This is the first in a three-part series on drafting acceleration clauses. This post will examine the considerations necessary before committing to an acceleration clause.

I have been involved in a INR 2000 crore (US$250 million) Indian Public Sector EPC Project based on the FIDIC Silver Book 1999 (modified as usual by PCC – but not distorted), wherein we decided to include an Acceleration (Directed Acceleration) clause- a first in Indian Public Sector Construction Projects.

  • Acceleration clauses look easy, but are actually quite difficult to implement. The aspects that we considered were:
  • Do we really need an acceleration clause? Can’t we just achieve this through an amendment to the contract or Supplementary Agreement?
  • How much acceleration is actually feasible?
  • Should acceleration be applicable for only extended periods or for the original period of the contract as well?
  • What will be the correlation of acceleration with the bonus clause, which was also there in the contract?
  • How will we value and ascertain the payment for the acceleration? Will the Contractor be able to substantiate his expenses? Is the valuation likely to lead to disputes?
  • What if we do not get willing acquiescence of the Contractor for the acceleration?
  • Should we instruct acceleration only if there is mutual consent of both parties or, like a Variation, wherein the Contractor has limited rights to dissent?
  • Will we be able to measure, quantify and agree to additional costs beforehand, keeping in view time constraints?
  • How can we assure the Contractor that he is likely to get his additional costs due for acceleration?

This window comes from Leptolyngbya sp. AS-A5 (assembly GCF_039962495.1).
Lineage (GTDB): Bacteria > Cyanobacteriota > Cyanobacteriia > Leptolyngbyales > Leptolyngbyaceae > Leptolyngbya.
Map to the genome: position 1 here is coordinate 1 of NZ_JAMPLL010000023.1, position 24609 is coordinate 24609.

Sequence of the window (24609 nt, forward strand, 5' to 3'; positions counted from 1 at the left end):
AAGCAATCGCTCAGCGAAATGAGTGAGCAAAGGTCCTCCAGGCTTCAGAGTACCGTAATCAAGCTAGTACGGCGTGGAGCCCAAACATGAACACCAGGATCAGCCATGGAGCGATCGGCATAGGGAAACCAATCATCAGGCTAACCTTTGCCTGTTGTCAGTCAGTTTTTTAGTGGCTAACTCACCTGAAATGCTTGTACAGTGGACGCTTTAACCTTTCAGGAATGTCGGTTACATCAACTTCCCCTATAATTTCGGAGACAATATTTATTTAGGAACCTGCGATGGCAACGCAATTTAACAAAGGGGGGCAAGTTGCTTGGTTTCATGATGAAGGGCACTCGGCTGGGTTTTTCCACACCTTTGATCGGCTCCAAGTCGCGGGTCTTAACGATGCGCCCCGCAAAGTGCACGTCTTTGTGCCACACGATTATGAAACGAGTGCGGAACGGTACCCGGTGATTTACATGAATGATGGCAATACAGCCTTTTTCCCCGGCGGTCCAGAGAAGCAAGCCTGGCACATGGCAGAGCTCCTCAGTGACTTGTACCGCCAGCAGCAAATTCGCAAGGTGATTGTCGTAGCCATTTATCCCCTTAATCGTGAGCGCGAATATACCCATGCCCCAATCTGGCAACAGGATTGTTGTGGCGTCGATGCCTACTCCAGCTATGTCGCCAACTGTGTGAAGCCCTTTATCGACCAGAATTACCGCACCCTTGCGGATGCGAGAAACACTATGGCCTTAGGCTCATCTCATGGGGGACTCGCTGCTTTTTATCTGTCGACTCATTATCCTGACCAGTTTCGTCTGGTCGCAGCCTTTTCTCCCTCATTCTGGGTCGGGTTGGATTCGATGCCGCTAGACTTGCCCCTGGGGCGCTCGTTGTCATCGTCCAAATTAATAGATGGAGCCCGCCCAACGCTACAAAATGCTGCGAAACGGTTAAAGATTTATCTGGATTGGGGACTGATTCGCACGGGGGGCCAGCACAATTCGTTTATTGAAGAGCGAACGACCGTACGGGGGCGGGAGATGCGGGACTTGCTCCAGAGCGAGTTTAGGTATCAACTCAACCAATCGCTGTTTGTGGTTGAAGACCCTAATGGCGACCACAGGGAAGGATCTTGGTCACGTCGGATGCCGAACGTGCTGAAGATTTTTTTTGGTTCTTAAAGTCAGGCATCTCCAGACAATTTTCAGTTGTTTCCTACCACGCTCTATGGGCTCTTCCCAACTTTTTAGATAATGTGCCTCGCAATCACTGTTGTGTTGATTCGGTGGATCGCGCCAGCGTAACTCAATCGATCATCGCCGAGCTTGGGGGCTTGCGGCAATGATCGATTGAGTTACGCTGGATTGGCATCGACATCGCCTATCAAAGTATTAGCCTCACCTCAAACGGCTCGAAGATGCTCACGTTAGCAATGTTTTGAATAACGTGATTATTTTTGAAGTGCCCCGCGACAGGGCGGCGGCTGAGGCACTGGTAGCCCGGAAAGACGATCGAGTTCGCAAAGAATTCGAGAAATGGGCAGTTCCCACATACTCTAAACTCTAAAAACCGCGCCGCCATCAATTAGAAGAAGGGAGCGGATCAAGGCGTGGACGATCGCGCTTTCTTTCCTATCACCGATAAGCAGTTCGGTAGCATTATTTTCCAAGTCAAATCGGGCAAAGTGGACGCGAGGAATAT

• Will the Contractor be subject to Liquidated Damages or will he get part acceleration costs or both, in case he is not able to achieve the full desired
  • Acceleration and complete by the revised date?
  • In case there is a delay/disruption during the accelerated period due to neutral or Employer-caused events, how will that be quantified? And what will be its interface with the accelerated period and acceleration being undertaken by the Contractor?

Acceleration may be achieved through a combination of many methods, such as:

  • Utilising additional resources,
  • Early delivery of material,
  • Using better technology, and/or
  • Change in sequence/methodology.

To be entitled to acceleration costs, the Contractor needs to prove:

  1. He undertook certain measures which were necessary for achieving the acceleration.
  2. He incurred extra costs as a direct result of those measures.
  3. Those measures did, in fact, achieve acceleration.
  4. The Contractor also fulfilled his duty to mitigate the additional costs as far as possible.

In the next two posts, we shall discuss more on the brainstorming that we did and the results of that brainstorming, with specific reference to the project in hand.

This post was contributed by Amit Kathpalia FICCP, MRICS. This was originally a LinkedIn post. Amit is the author of Practical Construction Contract Issues Which Are Not Commonly Understood

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